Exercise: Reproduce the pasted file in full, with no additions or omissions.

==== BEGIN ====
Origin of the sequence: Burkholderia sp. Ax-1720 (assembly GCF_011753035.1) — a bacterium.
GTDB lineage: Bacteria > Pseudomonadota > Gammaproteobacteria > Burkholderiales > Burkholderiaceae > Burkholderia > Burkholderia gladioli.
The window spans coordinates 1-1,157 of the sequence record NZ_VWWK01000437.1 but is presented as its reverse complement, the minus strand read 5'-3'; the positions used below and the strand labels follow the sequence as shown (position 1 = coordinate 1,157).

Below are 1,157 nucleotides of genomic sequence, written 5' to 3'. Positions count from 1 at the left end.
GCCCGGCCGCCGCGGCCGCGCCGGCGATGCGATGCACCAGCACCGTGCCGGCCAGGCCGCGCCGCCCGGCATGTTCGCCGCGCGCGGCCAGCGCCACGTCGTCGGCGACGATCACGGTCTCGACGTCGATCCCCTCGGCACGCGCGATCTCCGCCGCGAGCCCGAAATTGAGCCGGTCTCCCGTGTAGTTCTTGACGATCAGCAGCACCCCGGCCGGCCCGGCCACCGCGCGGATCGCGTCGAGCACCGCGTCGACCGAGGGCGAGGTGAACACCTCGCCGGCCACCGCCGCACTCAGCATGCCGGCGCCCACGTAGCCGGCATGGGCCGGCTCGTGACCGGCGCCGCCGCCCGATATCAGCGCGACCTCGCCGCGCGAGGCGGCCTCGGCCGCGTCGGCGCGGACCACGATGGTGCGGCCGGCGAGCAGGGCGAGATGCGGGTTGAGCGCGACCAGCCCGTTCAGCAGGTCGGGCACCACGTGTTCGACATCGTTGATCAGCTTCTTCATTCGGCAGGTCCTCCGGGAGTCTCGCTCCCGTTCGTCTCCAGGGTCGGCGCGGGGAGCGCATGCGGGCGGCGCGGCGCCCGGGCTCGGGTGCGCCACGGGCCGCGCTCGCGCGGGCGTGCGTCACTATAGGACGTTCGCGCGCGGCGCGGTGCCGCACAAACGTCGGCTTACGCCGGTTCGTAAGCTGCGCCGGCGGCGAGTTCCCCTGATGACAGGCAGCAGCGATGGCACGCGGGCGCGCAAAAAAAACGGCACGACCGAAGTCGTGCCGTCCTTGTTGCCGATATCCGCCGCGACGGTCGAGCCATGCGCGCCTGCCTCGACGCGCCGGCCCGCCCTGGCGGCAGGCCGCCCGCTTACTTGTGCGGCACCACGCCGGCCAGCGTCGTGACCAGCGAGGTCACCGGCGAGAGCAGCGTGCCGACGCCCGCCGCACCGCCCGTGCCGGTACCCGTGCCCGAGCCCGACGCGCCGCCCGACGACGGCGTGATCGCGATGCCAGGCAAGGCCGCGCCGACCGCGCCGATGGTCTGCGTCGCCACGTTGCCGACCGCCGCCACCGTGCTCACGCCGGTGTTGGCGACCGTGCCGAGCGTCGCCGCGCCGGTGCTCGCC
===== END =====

Origin of the sequence: Burkholderia sp. Ax-1720 (assembly GCF_011753035.1) — a bacterium.
GTDB lineage: Bacteria > Pseudomonadota > Gammaproteobacteria > Burkholderiales > Burkholderiaceae > Burkholderia > Burkholderia gladioli.
The window spans coordinates 1-1,157 of the sequence record NZ_VWWK01000437.1 but is presented as its reverse complement, the minus strand read 5'-3'; the positions used below and the strand labels follow the sequence as shown (position 1 = coordinate 1,157).

Below are 1,157 nucleotides of genomic sequence, written 5' to 3'. Positions count from 1 at the left end.
GCCCGGCCGCCGCGGCCGCGCCGGCGATGCGATGCACCAGCACCGTGCCGGCCAGGCCGCGCCGCCCGGCATGTTCGCCGCGCGCGGCCAGCGCCACGTCGTCGGCGACGATCACGGTCTCGACGTCGATCCCCTCGGCACGCGCGATCTCCGCCGCGAGCCCGAAATTGAGCCGGTCTCCCGTGTAGTTCTTGACGATCAGCAGCACCCCGGCCGGCCCGGCCACCGCGCGGATCGCGTCGAGCACCGCGTCGACCGAGGGCGAGGTGAACACCTCGCCGGCCACCGCCGCACTCAGCATGCCGGCGCCCACGTAGCCGGCATGGGCCGGCTCGTGACCGGCGCCGCCGCCCGATATCAGCGCGACCTCGCCGCGCGAGGCGGCCTCGGCCGCGTCGGCGCGGACCACGATGGTGCGGCCGGCGAGCAGGGCGAGATGCGGGTTGAGCGCGACCAGCCCGTTCAGCAGGTCGGGCACCACGTGTTCGACATCGTTGATCAGCTTCTTCATTCGGCAGGTCCTCCGGGAGTCTCGCTCCCGTTCGTCTCCAGGGTCGGCGCGGGGAGCGCATGCGGGCGGCGCGGCGCCCGGGCTCGGGTGCGCCACGGGCCGCGCTCGCGCGGGCGTGCGTCACTATAGGACGTTCGCGCGCGGCGCGGTGCCGCACAAACGTCGGCTTACGCCGGTTCGTAAGCTGCGCCGGCGGCGAGTTCCCCTGATGACAGGCAGCAGCGATGGCACGCGGGCGCGCAAAAAAAACGGCACGACCGAAGTCGTGCCGTCCTTGTTGCCGATATCCGCCGCGACGGTCGAGCCATGCGCGCCTGCCTCGACGCGCCGGCCCGCCCTGGCGGCAGGCCGCCCGCTTACTTGTGCGGCACCACGCCGGCCAGCGTCGTGACCAGCGAGGTCACCGGCGAGAGCAGCGTGCCGACGCCCGCCGCACCGCCCGTGCCGGTACCCGTGCCCGAGCCCGACGCGCCGCCCGACGACGGCGTGATCGCGATGCCAGGCAAGGCCGCGCCGACCGCGCCGATGGTCTGCGTCGCCACGTTGCCGACCGCCGCCACCGTGCTCACGCCGGTGTTGGCGACCGTGCCGAGCGTCGCCGCGCCGGTGCTCGCC